By Emil Danielyan
The presidents of Armenia and Azerbaijan have accepted the idea of enabling the people of Nagorno-Karabakh to decide their status in a referendum but disagree on other, less significant issues, the Armenian Foreign Ministry said late Monday.
The ministry also for the first time openly blamed Azerbaijani President Ilham Aliev for the collapse of his last peace talks with his Armenian counterpart Robert Kocharian held in Bucharest on June 4-5. It warned that Yerevan could pull out of the negotiating process if Baku refuses to sign up to a framework peace accord proposed by the American, French and Russian mediators.
Key principles of that accord were revealed to RFE/RL by the new U.S. co-chair of the OSCE Minsk Group, Matthew Bryza, late last week. Bryza confirmed that it calls for the holding of a referendum in Karabakh after the liberation of Armenian-occupied territories in Azerbaijan surrounding the disputed enclave.
Yerevan’s reaction to the move was negative, with President Robert Kocharian saying through a spokesman that Bryza disclosed only a part of the proposed peace deal and threatening to publicize it in full.
The Armenian Foreign Ministry appears to have done just that, indicating in a written statement that the mediators also believe Karabakh should retain an overland link with Armenia and remain under Armenian control before the referendum. Still, the ministry was clearly more positive about the U.S. official’s remarks. “The co-chairs have, for the first time, affirmed that the people of Nagorno-Karabakh shall determine their own future status through a referendum,” read its statement.
“Those items over which the presidents of Armenia and Azerbaijan continue to disagree do not include a referendum; that concept has been agreed to by the presidents,” it said. “The area of disagreement between the presidents has to do with the sequence in which the consequences of the military conflict are removed.”
Aliev and Kocharian reportedly disagreed, among other things, on a time frame for Armenian withdrawal from Kelbajar, one of the seven occupied Azerbaijani districts sandwiched between Karabakh and Armenia, during their previous meeting held at the Rambouillet castle outside Paris in February.
“In an attempt to resolve this remaining area of disagreement, a proposal was made by the co-chairs after Rambouillet. This proposal was accepted by Armenia in Bucharest. Azerbaijan rejected it,” the Foreign Ministry said without elaborating.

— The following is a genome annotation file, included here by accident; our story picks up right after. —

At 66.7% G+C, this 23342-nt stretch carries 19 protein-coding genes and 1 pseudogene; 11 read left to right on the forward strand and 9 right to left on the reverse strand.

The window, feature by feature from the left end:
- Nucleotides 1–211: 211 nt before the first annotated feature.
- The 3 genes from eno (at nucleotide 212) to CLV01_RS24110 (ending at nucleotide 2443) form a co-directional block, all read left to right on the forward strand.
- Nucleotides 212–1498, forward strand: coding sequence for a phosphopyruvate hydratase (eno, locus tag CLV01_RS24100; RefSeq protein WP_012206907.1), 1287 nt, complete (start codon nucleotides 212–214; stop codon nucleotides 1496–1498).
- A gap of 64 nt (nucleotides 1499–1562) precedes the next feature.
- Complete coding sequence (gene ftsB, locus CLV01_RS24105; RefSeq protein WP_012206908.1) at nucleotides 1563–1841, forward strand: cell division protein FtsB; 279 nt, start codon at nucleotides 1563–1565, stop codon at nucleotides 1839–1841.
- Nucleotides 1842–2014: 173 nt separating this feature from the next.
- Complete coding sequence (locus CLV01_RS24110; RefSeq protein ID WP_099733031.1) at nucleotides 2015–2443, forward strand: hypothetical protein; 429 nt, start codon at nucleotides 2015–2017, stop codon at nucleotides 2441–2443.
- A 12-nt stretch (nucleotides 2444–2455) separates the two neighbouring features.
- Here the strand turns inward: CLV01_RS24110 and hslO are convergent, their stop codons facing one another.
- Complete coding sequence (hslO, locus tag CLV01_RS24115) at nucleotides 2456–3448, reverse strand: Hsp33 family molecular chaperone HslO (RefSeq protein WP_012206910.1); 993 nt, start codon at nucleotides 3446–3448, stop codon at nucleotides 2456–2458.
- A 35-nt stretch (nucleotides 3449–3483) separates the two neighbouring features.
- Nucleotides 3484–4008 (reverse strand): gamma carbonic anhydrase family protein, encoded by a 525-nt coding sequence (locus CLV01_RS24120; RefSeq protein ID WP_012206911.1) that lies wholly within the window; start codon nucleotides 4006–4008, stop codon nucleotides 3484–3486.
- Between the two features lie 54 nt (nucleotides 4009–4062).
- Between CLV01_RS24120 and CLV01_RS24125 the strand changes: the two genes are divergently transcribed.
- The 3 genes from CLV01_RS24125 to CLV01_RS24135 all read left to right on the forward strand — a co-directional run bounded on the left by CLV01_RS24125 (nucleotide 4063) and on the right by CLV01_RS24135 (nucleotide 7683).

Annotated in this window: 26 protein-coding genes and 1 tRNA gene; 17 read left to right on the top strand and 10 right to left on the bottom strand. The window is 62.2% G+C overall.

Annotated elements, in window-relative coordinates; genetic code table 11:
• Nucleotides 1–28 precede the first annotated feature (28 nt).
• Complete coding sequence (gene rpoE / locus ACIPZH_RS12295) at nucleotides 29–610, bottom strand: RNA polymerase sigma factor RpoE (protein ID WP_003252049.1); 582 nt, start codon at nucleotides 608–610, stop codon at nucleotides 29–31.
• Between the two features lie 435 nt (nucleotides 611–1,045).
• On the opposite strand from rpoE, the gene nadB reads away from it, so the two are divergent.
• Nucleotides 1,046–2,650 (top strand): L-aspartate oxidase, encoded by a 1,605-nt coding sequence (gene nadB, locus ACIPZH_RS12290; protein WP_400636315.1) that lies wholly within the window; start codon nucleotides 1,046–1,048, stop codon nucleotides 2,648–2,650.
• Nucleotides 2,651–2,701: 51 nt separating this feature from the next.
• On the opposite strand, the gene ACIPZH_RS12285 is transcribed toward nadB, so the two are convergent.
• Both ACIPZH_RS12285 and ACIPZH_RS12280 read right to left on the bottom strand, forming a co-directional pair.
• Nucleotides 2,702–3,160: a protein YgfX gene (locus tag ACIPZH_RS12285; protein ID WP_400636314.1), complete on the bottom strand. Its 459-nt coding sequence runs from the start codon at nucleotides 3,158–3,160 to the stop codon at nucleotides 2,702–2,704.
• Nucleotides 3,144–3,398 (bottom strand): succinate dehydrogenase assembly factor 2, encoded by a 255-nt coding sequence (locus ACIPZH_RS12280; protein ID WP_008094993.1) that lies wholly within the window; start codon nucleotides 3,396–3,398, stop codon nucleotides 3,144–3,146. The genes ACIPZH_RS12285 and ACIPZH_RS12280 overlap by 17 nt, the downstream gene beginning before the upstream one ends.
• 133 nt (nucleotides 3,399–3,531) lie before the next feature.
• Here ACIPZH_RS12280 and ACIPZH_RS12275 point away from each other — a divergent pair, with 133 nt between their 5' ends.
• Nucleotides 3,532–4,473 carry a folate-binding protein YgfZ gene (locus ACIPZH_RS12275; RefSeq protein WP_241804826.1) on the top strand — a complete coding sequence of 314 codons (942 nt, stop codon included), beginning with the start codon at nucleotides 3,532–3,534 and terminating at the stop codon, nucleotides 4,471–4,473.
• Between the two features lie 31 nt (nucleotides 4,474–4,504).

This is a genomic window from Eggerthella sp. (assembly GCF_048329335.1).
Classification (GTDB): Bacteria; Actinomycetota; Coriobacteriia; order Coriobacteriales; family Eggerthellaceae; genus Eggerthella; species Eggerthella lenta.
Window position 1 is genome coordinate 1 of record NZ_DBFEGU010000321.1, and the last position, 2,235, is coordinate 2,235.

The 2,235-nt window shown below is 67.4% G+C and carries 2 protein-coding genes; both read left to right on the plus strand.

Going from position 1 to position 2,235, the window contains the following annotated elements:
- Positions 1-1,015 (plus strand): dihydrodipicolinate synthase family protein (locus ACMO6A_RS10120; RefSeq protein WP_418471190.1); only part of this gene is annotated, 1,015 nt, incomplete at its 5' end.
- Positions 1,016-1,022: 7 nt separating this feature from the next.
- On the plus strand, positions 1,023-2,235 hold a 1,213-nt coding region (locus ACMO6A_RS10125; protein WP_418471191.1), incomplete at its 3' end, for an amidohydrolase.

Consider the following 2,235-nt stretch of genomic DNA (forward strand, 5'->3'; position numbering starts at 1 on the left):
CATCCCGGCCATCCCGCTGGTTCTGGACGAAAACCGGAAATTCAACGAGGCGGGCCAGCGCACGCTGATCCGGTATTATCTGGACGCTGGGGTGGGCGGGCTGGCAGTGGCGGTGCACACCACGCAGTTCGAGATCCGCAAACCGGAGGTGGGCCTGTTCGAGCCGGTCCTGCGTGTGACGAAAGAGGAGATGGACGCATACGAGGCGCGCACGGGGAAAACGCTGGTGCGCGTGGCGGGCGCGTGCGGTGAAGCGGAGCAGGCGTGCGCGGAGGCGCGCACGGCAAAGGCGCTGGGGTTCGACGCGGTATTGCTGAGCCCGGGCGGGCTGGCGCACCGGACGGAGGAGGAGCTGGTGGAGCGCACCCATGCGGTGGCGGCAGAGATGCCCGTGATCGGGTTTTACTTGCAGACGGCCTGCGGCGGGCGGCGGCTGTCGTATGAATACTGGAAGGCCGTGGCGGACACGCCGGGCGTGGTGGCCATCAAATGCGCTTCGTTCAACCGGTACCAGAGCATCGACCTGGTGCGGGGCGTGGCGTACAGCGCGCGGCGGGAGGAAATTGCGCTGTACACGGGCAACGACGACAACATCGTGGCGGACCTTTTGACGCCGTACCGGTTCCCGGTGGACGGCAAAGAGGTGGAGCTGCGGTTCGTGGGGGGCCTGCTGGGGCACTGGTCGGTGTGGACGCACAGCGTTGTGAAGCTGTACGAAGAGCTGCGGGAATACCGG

Aliev’s apparent acceptance of the referendum option, which sparked unusually upbeat statements by the mediators late last year and early this, is at odds with his repeated public statements ruling out any possibility of Karabakh’s de jure secession from Azerbaijan. While confirming the veracity of the peace deal outlined by Bryza, Azerbaijani officials say they are only ready to grant Karabakh a status of autonomy within Azerbaijan.
Foreign Minister Elmar Mammadyarov reiterated this on Tuesday. “This could be an autonomy like [the Azerbaijani exclave of] Nakhichevan, [the Russian autonomous republics of] Tatarstan and Bashkiria and other entities,” he said, according to Day.az.
The Foreign Ministry in Yerevan made it clear, however, that Karabakh’s return under Azerbaijani control is non-negotiable for the Armenian side and said Baku must instead go along with the Minsk Group plan. “Armenia finds that the basic principles, overall, on the table today remain a serious basis for continuing negotiations,” it said. “Armenia is prepared to continue on that basis to negotiate with Azerbaijan; Armenia believes that Azerbaijan’s wavering on these principles is a serious obstacle to progress in the negotiations. If this policy continues, Armenia will insist that Azerbaijan conduct direct negotiations with Nagorno-Karabakh.”
(Photolur photo: Armenian Foreign Minister Vartan Oskanian.)